“This fruit is very special,” Dechen, one of the sisters, said. “One serving can increase your life by one year. So come back tomorrow.”
When I asked about their business, she said, “Tibetans are rich now. We have free education. Healthcare is subsidised and we also get other benefits because we are minorities. Of course, most businesses here are run by Hans but Tibetans make money from renting, and picking caterpillar mushrooms that are in high demand in China. Women are better off too. I have more say than my mother. You see, Kham men are fierce, bold, courageous, always willing to fight. But they don’t do any work. My husband doesn’t help at all with the child or the shop. They think it will make them girly. But nowadays, times have changed. Other men, not mine, are becoming like men from anywhere. Some even do cross-stitch.”
On a pilgrimage
From Daocheng, I went up north to Sertar and Larung, home to the world’s largest monastery and at over 4100 metres, arguably the world’s highest slum. Larung was chock-a-block with red matchbox houses, filled with over 5000 monks, nuns, and lay people, Hans and Tibetans, flocking there in search of enlightenment. A road split the settlements into male and female quarters. I spoke with Jingme, a monk who studied and meditated every day from dawn till midnight.
He said, “Most of us just move on after studying here a few years and then join as monks in some other temple. As for me, I want to study more. I want to explain to the rest of the world my knowledge and understanding of Buddhism.
“Here, life is good, even though so many people live so close. But there are many rules to follow; maybe too many. Like there is one for wearing vests.”
Beauty in the eye of the beholder
At Larung, I witnessed a sky burial wherein the body of the deceased was chopped up and offered to vultures, shocking (to outsiders) yet a perfectly rational arrangement in such high altitude. Sertar was also known as the playground of King Gesar, from the Epic of Gesar, the world’s longest song that is still growing.
My final destination was the Danba valley, famed since antiquity for its beautiful and strong-willed women with whom a myth of an Eastern Queendom is associated.
Nowadays, an annual beauty contest is held in Danba and villagers from neighbouring areas show up in their best costumes to attend the spectacle. Dorje Xiamu, one of the past winners, said, ““Every village nominates a beauty for this. In my time, there wasn’t much of a talent contest like now. It was just about height, figure, and appearance. So we could just dress well and show up. My life didn’t change much after winning. But nowadays the winners are mostly university students or those working in cities. So once they win they can make a lot more out of their lives.”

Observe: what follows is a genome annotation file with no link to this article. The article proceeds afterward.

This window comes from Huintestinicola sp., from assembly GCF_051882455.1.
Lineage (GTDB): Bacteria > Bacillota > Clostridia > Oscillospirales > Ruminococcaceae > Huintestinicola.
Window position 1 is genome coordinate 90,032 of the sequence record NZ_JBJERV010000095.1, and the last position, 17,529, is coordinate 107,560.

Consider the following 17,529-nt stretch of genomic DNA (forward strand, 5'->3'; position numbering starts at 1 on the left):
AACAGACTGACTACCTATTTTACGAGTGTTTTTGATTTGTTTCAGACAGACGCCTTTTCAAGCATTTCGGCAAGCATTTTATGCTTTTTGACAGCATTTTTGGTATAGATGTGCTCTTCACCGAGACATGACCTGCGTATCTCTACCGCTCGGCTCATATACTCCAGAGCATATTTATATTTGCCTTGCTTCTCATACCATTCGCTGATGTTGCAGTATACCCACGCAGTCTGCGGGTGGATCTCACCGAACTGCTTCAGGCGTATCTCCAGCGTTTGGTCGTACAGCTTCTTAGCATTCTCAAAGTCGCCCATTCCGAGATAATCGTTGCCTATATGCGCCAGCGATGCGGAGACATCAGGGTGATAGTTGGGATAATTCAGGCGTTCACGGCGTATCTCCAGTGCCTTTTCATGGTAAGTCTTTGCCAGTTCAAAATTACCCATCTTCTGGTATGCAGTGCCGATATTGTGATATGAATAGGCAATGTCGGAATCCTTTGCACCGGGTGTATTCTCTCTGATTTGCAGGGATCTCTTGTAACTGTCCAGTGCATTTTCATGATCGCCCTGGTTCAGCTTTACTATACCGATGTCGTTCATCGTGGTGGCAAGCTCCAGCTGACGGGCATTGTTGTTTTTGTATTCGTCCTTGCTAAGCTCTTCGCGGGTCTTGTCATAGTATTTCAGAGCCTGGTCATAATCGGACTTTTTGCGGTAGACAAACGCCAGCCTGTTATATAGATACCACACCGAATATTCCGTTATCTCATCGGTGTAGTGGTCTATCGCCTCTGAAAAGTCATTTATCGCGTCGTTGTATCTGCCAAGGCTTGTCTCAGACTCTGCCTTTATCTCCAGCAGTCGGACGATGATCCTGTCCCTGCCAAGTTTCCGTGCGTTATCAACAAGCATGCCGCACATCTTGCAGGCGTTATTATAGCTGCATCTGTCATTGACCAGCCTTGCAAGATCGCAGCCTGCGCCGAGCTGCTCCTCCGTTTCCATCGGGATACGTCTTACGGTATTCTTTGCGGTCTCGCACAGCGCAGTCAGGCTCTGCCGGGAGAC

Lhamo, one of the shortlisted contestants, told me, “Even after all the preparations, anything can happen. If something goes wrong, it is so shameful. My family would lose face. My village would lose face. I was so nervous.”
As I completed my journey, I promised to myself to return to this region after 30 years. But by then, would the mountains of Yading harbour giant industrial complexes of water-bottling plants? Would Shangri-La become indistinguishable from Disneyland? Would Han cultural hegemony obliterate every other peculiarity once a mesh of high-speed trains, all-weather roads, and Weibo accounts spread out in the region? Or would an environment of mutual trust, understanding, and accommodation establish itself, if the popularity of Tibetan Buddhism, Tibetan script, and Tibetan music in China becomes more than a passing fad? Would it be the time for “Shangri-La”? Would the idea of the ‘other’ remain?
. . . . . .
Shivaji's latest book, The ‘Other’ Shangri-La (Konark Publishers - India, USA), is a work of narrative non-fiction based on his journey through the Sino-Tibetan frontier land of western Sichuan. The book is available on Amazon and in Singapore at Kinokuniya stores.